• After recent events exposed supply-chain vulnerabilities, supply-chain deglobalisation, resilience and de-risking are gaining prominence, alongside ongoing trade disputes.
  • The dual shock of COVID-19 and the collapse in oil prices will accelerate pre-existing disruptive trends led by digital technologies.
  • This complexity, combined with an asymmetric economic recovery, will determine volume, type and size of M&A activity in the next six months.

Manuel Berger

Director, Head of Deals Energy, Zurich, PwC Switzerland

+41 58 792 23 95



“The recent lull in pharmaceuticals and life sciences M&A is temporary. Activity will bounce back, driven by solid fundamentals and accelerating trends such as new health-tech, personalized health, medical devices and digital business model transformation.”

Claude Fuhrer - Partner, Deals Strategy & Operations Leader at PwC Switzerland
  • Pharma remains an attractive industry for investors, showing resilience to both macroeconomic challenges and the disruption caused by COVID-19.
  • Interest in the biotech sector from big pharma remains particularly high. Additionally, divestitures of non-core activities, which were driving M&A activity before COVID-19, will continue after a pause.
  • Tech-focused acquisitions that can be integrated to pivot towards digital delivery, for example by enhancing virtual trials capability or digital salesforces, will be highly attractive as established Pharmaceuticals & Life Sciences (PLS) companies realign their operations to a social distancing environment.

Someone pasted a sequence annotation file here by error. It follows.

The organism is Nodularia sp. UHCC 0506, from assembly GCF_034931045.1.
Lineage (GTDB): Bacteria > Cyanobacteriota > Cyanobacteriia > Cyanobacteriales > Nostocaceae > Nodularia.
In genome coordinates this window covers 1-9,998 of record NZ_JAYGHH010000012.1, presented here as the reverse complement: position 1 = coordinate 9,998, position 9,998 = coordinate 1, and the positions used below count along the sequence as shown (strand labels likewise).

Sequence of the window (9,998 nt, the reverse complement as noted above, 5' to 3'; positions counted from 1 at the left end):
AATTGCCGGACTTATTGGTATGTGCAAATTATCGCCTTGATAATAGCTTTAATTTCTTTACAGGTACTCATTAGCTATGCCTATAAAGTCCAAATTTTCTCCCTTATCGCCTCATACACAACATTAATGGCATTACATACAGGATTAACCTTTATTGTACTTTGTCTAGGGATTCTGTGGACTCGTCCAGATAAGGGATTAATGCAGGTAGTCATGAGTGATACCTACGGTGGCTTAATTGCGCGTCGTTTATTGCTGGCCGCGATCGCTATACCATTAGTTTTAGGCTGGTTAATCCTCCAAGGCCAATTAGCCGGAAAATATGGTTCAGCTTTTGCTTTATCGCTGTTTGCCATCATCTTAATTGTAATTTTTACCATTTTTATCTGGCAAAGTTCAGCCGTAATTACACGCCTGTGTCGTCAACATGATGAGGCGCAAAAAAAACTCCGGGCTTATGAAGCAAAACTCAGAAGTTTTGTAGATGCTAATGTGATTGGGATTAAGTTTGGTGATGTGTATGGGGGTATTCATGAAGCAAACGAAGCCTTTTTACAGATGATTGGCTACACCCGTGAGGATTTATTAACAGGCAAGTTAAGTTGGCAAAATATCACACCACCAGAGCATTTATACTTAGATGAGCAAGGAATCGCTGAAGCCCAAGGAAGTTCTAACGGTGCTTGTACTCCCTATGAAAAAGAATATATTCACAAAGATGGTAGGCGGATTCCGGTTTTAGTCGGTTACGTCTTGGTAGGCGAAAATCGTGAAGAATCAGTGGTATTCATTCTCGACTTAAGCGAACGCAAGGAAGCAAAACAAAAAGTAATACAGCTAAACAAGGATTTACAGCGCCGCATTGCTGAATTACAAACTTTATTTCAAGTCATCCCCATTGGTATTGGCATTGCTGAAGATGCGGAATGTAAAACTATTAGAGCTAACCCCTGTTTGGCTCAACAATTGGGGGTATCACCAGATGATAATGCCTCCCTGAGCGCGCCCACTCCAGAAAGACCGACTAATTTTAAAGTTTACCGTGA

• Medical devices, vaccines, therapies and diagnostics connected to pandemic response and future preparedness are expected to have attractive value creation stories and become targets for acquisitions and tie-ups.

Claude Fuhrer

Partner, Deals Strategy & Operations Leader, Zurich, PwC Switzerland

+41 58 792 14 23


Luca Borrelli

Director, Head of Deals Pharma and Life science, Zurich, PwC Switzerland

+41 58 792 22 78



“Despite global trade frictions, M&A will pick up as the year progresses. Covid-19 is changing the game, so watch out for opportunities driven by business-enhancing technology, and the entertainment and infrastructure needs of a population spending more and more time at home.”

Alain Durand - Co-Head of Deals Technology, Media & Telecommunications, Geneva, PwC Switzerland
  • Certain sub-sectors of the Technology, Media & Telecommunications (TMT) industry have become more attractive to investors during the COVID-19 downturn, in particular: recurring-revenue telecoms and digital infrastructure businesses; video games; video and music streaming; technology software and services; telehealth and health IT; and digital payments and fintech.
  • Pre-existing trends have accelerated as companies look to shift to all things digital, e-commerce displaces traditional stores and consumers hasten their switch to streaming over traditional media.
  • The movement towards digitalisation, remote working and e-commerce will spur companies to use M&A to improve their technology capabilities.

Alain Durand

Director, Co-Head of Deals Technology, Media & Telecommunications, Geneva, PwC Switzerland

+41 58 792 91 27


Vincent Lüscher